I have one question though: Did you grandfather your old customers in? So you still charge them the old price and give them all features?


Seems like. From the post:

> All I did was change pricing for new customers in the backend and updated the marketing site to reflect the new pricing tiers.


If you do that I think you should so give an email to those customers let them know that they have been grandfathered in. It will result in happy customers evangelizing your product.


Honest question: Is sending an e-mail just to show a sample somehow more efficient? Why not just provide a link to the sample? I tried 6 times to get an e-mail sent and finally got one on the last try. Almost gave up.

Edit: No, I still don't have an e-mail and no information as to where I can find a sample


Sorry about that. What happened when you submitted the form? Did you receive a confirmation message saying that you'll receive an email? If so, you might want to check your spam folder in case it made its way there for some reason.

Two reasons for the email: 1. Marketing purposes. So I can send additional educational (and hopefully useful) content. 2. I actually take the name and email address then dynamically create a PDF proposal using that information on the cover page.

The execution is a bit sloppy as it was an experiment and quickly put together so I'll need to work on improving that now that I'll be keeping it.


Interestingly, raising or lowering prices for iPhone apps have not changed my revenue in the slightest. I wonder if that tells us anything about the iOS app market?


i think its simple and recurrent:

- have clear names, not stuff that "sound trendy like blehmium"

- price by comparing market prices and the targeted customer (hint: its the basics at business schools). Aka niche market? high prices. Large distribution? Low price. And there's many middles. Just don't start thinking you should "ask zillions" or "make it super cheap".

Think first.


Raising prices a few years ago with my eCommerce site lead to an instant 30% increase in profits, so it really is powerful and is something that has the potential to do amazing things for your business. Great post, and congratulations on all your new dough!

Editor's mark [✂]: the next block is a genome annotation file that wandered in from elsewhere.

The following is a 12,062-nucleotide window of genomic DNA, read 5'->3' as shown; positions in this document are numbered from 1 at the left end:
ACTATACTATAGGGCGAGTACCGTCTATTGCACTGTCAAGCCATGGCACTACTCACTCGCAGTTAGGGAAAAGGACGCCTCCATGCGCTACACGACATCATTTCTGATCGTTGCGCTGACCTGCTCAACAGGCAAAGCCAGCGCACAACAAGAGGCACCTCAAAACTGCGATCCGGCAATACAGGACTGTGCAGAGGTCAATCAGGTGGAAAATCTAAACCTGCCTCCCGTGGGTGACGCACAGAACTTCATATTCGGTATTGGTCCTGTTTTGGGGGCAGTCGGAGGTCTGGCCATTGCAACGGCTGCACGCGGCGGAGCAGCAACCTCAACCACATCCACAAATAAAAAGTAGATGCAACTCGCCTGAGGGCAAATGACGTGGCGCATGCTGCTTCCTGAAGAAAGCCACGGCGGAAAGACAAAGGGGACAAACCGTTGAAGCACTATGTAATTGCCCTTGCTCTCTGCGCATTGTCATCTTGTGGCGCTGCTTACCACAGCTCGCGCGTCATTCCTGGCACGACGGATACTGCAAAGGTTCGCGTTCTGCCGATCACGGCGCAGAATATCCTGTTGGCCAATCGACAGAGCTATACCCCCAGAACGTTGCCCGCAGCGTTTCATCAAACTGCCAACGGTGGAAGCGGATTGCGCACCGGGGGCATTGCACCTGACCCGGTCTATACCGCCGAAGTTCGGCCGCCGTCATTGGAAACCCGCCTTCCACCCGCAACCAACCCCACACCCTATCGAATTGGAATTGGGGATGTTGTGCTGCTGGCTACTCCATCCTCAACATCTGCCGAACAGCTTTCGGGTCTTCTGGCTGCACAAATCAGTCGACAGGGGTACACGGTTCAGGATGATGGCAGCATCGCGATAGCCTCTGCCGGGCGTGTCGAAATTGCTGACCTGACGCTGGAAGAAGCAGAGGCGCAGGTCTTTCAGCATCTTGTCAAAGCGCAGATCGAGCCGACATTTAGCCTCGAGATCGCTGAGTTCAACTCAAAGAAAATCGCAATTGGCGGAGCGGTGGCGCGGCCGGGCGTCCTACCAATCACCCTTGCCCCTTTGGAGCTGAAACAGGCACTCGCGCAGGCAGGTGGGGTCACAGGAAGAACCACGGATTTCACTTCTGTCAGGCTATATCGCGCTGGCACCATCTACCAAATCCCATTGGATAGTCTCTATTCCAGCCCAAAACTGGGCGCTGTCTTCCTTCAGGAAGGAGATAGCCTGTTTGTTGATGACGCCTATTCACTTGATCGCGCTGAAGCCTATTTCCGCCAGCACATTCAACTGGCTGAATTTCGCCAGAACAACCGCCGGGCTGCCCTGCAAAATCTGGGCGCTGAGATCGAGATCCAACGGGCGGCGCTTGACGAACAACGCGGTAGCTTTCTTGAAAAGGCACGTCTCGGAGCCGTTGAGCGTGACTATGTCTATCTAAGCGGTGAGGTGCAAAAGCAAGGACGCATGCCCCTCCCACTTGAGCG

(off topic but thought others might be interested)

What is the difference between BidSketch and Quoteroller?

I ask because i tried a trial of Quoteroller and it didnt work and had never heard of your site before now.


getting a timeout when I try send myself a sample.


Sorry, just restarted the service. Thanks! I need to add monitoring to that service since it's now past the experiment stage (was being tested against a video at one time).


Gateway timeout for me as well, but I love how after hitting the submit button on the form it simply redirects to the page where the samples are at. That way I don't have to wait for a link to be emailed, saving me a couple of taps. (I actually felt a little duped — I was expecting some kind of dynamically created URL; I felt silly for not have simply guessed 'samples.bidsketch.com'.)

The site looks great and the plans are very clear; if the service itself is anywhere as good, I'll be signing up for sure.

EDIT: page loaded. Turns out that I do have to check my email: "Your template is on its way! Please check your email for the proposal in a few minutes." That's too bad.


Seems the sample is timing out- just an fyi.


Should be good now, thanks!